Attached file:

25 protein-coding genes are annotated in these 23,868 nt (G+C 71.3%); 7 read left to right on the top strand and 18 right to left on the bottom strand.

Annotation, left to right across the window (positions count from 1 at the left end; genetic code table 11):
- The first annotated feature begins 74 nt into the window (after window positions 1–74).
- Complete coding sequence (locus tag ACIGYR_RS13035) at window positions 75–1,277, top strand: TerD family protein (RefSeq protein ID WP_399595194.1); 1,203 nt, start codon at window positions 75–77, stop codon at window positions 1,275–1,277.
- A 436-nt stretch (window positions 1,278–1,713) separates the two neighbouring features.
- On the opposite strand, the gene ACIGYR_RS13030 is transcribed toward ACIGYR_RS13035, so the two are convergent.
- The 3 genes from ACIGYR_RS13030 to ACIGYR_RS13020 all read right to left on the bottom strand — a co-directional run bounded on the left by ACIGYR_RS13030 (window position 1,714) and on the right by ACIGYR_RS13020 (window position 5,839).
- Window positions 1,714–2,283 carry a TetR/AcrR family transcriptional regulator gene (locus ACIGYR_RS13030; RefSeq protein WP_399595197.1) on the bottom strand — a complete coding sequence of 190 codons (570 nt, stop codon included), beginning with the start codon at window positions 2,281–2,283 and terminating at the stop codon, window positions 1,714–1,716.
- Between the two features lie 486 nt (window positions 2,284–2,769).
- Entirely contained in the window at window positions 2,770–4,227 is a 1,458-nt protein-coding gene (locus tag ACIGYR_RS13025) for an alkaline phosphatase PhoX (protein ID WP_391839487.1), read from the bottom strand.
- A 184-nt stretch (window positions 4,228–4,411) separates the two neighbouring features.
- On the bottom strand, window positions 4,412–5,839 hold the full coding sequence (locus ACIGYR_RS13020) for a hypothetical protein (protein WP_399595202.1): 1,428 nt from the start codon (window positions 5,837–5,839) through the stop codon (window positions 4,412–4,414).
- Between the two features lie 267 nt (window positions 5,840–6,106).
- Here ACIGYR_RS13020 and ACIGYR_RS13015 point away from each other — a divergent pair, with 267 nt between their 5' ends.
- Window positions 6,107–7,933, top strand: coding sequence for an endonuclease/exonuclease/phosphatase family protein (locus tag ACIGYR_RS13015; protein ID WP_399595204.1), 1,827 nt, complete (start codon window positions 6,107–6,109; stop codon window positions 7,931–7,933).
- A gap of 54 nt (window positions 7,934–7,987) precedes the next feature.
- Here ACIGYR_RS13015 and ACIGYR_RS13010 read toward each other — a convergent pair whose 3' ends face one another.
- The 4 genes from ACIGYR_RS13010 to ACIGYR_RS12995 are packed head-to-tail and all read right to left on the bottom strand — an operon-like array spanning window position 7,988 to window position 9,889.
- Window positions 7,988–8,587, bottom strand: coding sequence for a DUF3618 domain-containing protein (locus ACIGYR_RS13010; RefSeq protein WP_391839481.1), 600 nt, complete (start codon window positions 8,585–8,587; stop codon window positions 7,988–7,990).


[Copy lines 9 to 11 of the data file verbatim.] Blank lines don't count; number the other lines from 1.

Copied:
- Between the two features lie 486 nt (window positions 2,284–2,769).
- Entirely contained in the window at window positions 2,770–4,227 is a 1,458-nt protein-coding gene (locus tag ACIGYR_RS13025) for an alkaline phosphatase PhoX (protein ID WP_391839487.1), read from the bottom strand.
- A 184-nt stretch (window positions 4,228–4,411) separates the two neighbouring features.